Umberto - Night Has a Thousand Screams

Boston, 1942 - This is a dark place to open an album. I am... unsettled.

Christ, this is tense stuff. Very much in the John Carpenter soundtrack mould, but it's utterly absorbing.

Umberto is Matt Hill, a multi-instrumentalist from Kansas City who is keen on film scores. This particular album came about when Stuart Braithwaite watched him score a video nasty at the Glasgow Film Festival, and while it's sometimes hard to reconcile a film score without the film, in this case the music stands alone.

Hill crafts some deeply tense synth backgrounds here, punctuated at moments with distressing stabs (no doubt indicating a grizzly end) and a low end with purpose. The beats and bass really hold the fog like swirls of synth together, binding the sound into an unsettling groove before a eureka moment brings a fuller sound on board in The Investigation. This is textured, clever stuff and it sounds fanbloodytastic.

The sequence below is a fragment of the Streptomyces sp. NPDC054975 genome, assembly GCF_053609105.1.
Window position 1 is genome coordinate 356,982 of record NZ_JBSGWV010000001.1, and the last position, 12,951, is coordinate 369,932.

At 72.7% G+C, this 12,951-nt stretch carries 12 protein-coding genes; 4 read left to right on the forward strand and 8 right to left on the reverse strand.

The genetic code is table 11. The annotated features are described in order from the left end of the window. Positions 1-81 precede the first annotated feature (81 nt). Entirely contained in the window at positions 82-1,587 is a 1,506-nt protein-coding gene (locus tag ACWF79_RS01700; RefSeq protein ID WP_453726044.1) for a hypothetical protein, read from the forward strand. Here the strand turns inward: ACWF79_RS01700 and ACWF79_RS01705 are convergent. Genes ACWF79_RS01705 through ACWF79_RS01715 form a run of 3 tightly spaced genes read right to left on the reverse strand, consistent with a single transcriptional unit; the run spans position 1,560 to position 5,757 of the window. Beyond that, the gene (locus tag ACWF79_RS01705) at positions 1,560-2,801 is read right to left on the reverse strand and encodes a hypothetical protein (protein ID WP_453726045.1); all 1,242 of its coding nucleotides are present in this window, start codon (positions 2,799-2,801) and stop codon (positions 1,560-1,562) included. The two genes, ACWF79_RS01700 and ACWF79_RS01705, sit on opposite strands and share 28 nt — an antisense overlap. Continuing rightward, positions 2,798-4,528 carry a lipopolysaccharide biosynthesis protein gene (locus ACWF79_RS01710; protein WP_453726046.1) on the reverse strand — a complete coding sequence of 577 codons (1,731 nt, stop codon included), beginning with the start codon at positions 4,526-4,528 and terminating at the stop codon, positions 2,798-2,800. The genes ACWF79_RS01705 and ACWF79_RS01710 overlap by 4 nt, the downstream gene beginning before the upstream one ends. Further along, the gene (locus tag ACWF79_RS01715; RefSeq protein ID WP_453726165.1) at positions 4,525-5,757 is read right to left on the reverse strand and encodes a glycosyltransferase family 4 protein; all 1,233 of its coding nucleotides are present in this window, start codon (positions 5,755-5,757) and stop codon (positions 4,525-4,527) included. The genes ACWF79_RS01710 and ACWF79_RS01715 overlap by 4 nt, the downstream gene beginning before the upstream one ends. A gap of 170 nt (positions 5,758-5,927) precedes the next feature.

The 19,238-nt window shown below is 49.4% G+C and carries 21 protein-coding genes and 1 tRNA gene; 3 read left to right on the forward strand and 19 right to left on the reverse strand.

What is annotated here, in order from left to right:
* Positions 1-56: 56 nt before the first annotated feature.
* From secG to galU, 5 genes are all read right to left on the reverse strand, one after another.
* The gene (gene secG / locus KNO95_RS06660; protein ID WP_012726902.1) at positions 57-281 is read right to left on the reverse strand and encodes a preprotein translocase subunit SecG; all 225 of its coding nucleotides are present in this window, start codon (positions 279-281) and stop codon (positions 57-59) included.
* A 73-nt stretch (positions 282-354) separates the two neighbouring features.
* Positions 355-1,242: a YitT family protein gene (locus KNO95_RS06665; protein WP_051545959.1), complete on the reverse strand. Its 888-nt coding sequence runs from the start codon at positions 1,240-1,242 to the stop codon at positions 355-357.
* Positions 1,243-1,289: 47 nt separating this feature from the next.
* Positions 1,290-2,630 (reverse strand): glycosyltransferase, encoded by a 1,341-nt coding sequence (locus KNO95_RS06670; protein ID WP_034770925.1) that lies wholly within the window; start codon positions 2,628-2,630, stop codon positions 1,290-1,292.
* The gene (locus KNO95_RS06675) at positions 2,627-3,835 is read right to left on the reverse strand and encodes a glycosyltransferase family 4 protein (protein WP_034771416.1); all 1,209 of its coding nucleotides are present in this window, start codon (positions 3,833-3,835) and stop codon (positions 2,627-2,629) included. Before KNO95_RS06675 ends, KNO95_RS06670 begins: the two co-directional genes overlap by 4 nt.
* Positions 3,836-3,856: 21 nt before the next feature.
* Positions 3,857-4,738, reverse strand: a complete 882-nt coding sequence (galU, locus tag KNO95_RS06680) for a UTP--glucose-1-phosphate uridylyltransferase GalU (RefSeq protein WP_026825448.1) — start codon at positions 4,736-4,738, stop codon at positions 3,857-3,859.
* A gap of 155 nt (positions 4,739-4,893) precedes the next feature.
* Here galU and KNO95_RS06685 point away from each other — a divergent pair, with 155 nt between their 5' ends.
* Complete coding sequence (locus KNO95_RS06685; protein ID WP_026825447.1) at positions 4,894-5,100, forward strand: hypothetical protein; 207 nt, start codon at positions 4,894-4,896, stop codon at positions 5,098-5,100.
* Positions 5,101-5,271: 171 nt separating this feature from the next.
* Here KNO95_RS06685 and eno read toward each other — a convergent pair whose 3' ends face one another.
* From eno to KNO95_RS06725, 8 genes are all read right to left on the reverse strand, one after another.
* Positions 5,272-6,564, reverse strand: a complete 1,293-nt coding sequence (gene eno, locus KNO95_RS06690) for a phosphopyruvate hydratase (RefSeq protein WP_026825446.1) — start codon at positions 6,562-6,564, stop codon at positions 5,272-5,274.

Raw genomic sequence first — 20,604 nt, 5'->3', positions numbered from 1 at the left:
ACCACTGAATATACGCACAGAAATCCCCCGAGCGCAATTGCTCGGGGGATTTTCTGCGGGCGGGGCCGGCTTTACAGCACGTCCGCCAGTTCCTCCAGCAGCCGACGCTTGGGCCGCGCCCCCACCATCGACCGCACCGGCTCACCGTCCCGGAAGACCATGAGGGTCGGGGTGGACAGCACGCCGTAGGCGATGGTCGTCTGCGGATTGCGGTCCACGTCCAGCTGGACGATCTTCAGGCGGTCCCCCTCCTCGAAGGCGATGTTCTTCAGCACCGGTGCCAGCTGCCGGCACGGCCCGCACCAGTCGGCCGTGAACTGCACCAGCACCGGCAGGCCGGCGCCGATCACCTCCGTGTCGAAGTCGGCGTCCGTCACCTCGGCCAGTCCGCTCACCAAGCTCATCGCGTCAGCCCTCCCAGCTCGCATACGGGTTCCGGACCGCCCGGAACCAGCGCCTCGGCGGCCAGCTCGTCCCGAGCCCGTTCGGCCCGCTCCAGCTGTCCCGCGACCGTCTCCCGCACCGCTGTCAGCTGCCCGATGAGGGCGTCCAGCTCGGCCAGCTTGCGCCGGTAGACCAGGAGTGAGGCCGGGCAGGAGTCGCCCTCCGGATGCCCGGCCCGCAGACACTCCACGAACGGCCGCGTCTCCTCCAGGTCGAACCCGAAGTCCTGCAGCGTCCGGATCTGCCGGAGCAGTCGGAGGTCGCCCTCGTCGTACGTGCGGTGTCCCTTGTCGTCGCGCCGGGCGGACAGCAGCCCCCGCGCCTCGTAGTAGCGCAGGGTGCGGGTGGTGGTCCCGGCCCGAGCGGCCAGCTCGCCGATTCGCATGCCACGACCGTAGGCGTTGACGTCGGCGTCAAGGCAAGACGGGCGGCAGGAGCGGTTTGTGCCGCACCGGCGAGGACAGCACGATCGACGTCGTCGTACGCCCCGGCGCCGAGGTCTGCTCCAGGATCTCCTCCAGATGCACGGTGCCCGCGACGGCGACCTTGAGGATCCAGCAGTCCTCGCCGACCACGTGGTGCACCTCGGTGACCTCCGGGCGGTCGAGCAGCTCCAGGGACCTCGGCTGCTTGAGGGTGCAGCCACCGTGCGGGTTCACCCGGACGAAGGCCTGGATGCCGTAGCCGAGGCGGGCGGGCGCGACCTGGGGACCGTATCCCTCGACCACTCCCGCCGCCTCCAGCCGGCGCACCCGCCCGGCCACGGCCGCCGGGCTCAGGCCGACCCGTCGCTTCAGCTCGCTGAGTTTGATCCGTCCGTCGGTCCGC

As the music was conceived as a film score it retains a cinematic feel. You move with the story and it's very easy to create visuals in your head that correspond to the horror in your ears; a freshman college student meeting a stranger in the college grounds; the still night pierced by a desperate scream; a community gripped with tension and fear as the body count rises, growing ever grizzlier with each death; a jaded detective, determined to solve one last case.

Ach, the film's probably pish but this is a finely crafted album nonetheless. If only every soundtrack sounded like this.

The bravest thing here is the space that Hill has left. It's tempting to layer sounds needlessly, just because you can. Thankfully, he realises that emptiness and space generate a bit more tension, lending more power to the moments when a bigger sound takes over. This is a cracking album that will reward repeat listening. More of this please!

Umberto - Night Has A Thousand Screams is released by Rock Action on the 26th of November.